Counting the cost of Eskom’s power cuts

Eugene Brink says small and medium sized businesses are bearing the brunt

The comprehensive impact of Eskom’s power cuts

10 February 2020

Hot on the heels of the announcement by Andre de Ruyter, Eskom CEO, that rolling blackouts (load-shedding is an erroneous term) will be part of our future and the swift realisation of that statement, comes the announcement by Gwede Mantashe, minister of mineral resources and energy, that government hopes to create another state-controlled power utility distinct from Eskom. Private investors will apparently be invited to invest in such a venture.

The implications of Mantashe’s statement and feasibility of such an entity are problematic and deficient, to say the least. For one, it implies that government has abandoned the search for real and difficult answers to Eskom’s travails. Not even telling De Ruyter of your plan to create a brand-new power utility – and failing to also mention steps to help Eskom get out of its mess – intimates this. Second, no private investor will throw money at something that is still state-controlled in South Africa – and government competing with itself is not competition.

Thirdly, creating another government entity to perform the duties of an existing one and staffing it to the hilt with unfit-for-purpose workers will certainly please the labour union bosses, but it makes no economic sense and does not solve the capacity problem. But, then again, foresight, problem-solving and strategy are not the ANC’s strong suits nor its desire.

The other, more obvious, but also more flagrant, aspect is bigwigs like Mantashe’s total disregard for the impact and inconvenience that their incompetence and obstinacy is causing our society.

Small and medium-sized businesses and workers (which, someone like Mantashe at least purports to care about) are bearing the brunt of Eskom’s woes. Whilst recently visiting a prominent shopping centre in Pretoria over a weekend, I noticed how empty the (usually crowded) mall had been. People promenaded past sweltering, dark shops that only allowed for cash purchases. Some were closed for those two hours for fear of theft. The restaurants, usually a hive of activity, were largely empty. Also noticeable was the number of vacant stores. Some shops were closed for fear of theft.

Most respondents in an MBA study by Ariel Goldberg at the Gordon Institute of Business Science (GIBS) considered the impact of load shedding to be severely negative. The Council for Scientific and Industrial research (CSIR) estimated the cost of power cuts to the South African economy for 2019 to range between R59bn and R118bn. It doubtless contributed significantly to the contraction in the gross domestic product (GDP) during two quarters of 2019 (we are yet to find out what the fourth quarter data looks like, but we at least know that it won’t be good).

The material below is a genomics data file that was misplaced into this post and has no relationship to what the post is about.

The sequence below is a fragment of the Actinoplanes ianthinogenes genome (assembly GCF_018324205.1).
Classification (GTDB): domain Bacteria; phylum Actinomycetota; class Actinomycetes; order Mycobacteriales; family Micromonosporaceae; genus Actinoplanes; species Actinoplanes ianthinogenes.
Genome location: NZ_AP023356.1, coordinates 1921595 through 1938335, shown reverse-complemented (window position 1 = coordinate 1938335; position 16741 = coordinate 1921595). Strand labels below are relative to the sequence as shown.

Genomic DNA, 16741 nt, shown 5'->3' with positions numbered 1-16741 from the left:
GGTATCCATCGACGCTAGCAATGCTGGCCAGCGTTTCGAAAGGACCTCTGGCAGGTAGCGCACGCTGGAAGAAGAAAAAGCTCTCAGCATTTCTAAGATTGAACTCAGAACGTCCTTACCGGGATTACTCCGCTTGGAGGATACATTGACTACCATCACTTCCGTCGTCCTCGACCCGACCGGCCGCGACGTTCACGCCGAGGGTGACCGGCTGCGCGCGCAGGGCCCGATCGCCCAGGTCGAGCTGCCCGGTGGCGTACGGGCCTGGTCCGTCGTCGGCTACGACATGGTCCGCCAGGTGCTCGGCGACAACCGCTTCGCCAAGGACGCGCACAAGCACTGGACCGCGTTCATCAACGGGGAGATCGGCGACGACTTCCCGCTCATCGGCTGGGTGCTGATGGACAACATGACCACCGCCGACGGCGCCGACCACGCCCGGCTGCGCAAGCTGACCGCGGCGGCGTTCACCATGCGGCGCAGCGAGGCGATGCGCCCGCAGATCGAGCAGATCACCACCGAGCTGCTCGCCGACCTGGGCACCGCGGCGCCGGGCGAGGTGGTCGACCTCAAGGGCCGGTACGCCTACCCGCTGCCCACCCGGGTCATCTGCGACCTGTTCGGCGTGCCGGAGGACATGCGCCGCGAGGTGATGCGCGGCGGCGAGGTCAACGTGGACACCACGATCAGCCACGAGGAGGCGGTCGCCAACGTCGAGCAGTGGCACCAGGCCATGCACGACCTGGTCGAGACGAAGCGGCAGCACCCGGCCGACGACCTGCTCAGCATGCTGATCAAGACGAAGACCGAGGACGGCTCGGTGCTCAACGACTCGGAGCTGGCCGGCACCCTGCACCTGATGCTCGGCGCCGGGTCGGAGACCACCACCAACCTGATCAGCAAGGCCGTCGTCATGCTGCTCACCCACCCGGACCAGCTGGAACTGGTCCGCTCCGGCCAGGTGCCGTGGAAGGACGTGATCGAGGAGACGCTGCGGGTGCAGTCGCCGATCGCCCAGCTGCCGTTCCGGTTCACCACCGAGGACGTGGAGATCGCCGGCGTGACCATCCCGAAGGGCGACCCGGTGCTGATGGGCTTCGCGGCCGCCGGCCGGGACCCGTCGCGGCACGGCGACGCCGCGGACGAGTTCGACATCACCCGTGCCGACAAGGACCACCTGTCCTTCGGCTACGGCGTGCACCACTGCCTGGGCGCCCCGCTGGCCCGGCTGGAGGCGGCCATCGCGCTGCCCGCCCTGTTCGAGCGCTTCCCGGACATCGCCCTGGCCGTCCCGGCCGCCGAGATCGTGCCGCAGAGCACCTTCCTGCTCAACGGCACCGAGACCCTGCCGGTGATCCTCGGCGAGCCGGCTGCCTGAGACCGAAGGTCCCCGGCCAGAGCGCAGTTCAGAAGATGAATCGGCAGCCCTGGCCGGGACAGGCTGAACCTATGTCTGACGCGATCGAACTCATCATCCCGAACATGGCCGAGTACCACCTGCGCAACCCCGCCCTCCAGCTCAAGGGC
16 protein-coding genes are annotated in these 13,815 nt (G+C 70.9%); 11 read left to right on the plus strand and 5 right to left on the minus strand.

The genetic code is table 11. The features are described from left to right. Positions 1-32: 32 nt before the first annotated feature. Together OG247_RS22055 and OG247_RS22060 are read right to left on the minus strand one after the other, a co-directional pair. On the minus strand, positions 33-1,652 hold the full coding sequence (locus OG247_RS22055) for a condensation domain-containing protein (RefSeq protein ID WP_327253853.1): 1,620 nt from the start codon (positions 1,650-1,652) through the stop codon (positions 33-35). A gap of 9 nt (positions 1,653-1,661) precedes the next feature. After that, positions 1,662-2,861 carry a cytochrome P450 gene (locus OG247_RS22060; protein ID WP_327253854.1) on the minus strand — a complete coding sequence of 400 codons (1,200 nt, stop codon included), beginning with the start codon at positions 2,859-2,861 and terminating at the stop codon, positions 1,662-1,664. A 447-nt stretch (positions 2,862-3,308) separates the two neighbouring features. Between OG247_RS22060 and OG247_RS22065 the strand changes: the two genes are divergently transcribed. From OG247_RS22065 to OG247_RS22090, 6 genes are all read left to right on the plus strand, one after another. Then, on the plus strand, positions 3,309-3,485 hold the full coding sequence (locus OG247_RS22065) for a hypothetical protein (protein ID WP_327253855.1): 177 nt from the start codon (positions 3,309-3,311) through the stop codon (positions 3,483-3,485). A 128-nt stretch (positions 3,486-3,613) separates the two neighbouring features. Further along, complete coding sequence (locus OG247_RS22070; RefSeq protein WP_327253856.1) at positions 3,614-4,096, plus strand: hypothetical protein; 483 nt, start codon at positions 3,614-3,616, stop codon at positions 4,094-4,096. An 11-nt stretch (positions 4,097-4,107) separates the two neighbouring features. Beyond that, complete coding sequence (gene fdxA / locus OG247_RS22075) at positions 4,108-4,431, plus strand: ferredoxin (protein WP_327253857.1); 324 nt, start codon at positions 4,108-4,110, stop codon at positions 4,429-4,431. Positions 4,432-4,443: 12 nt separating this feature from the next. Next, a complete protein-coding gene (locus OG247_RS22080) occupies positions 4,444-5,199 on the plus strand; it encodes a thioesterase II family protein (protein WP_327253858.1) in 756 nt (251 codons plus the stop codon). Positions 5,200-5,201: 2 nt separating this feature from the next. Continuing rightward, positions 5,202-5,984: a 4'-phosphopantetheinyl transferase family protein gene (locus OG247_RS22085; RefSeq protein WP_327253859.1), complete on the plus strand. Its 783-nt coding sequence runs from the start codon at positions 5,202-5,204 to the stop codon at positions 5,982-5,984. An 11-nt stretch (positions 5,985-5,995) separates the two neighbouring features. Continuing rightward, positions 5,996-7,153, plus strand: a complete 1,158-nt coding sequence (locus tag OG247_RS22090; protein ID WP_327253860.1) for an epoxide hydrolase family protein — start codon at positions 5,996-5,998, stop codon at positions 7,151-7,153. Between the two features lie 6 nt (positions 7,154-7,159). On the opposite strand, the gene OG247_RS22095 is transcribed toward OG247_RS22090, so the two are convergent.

Put into percentages, economist at the Efficient Group, Francois Stofberg, told BusinessTech that it is estimated that power outages slashed some 0.3% off South Africa’s GDP in 2019. “It’s difficult to grow if there’s no power and even more so if producers perceive that there will be a lack of power. Businesses do well in an environment of consistency and are often reluctant to invest long-term capital in an unsure environment,” he said.

Even more serious is the impact on hospitals. Kwara Kekana, spokesperson for the Gauteng Health Department, told news service EWN that they needed a reliable power source at hospitals. “Our facilities are impacted because the power is not reliable. Chris Hani Baragwanath Hospital has about 17 generators. The biggest generator we have can run for about 10 days.”

Although large and private hospitals are equipped with back-up power, smaller clinics are often not so lucky. Moreover, maintaining back-up power imposes an extra cost burden. In the private and public sectors these costs are passed onto patients and taxpayers, respectively. Corruption, negligence, low morale and irregularities in the public health sector are already at record-high levels. And what if the generators fail because of overuse, poor maintenance or even technical problems?

Stories of people forgetting to turn off appliances such as clothes irons when the power goes out, have become commonplace. This has caused fires and – along with appliances such as geysers going bust – a spike in insurance claims. It could also claim lives.

Add to this deleterious mix the productivity lost due to people arriving late for work because of chaos on the roads when traffic lights don’t work. Vehicle accidents have abounded. The impact of these occurrences is incalculable but no doubt highly destructive. It is not only devices that don’t work when the power is off, but people too.

Where De Ruyter at least appeared contrite when announcing his sombre yet unsurprising news, Mantashe and his trade union allies refuse to even acknowledge the pain, convenience and hardship that is being caused. And whilst De Ruyter is trying to remedy the situation within his constrained manoeuvring room, Mantashe and his colleagues refuse to admit culpability and make the necessary reforms.

Instead, there has been very little except bluster, blame-shifting, scapegoating, insincere apologies and even hubris. No alarmism and constant genuflection are necessary, just an acknowledgement of the challenges and some real action. It’s not that difficult to get the ball rolling, but Mantashe and his ilk are hell-bent on taking us back to the 19th Century – when electricity was in its infancy and their beloved Communism hadn’t failed quite so spectacularly yet.

Dr Eugene Brink is a strategist and political and economic analyst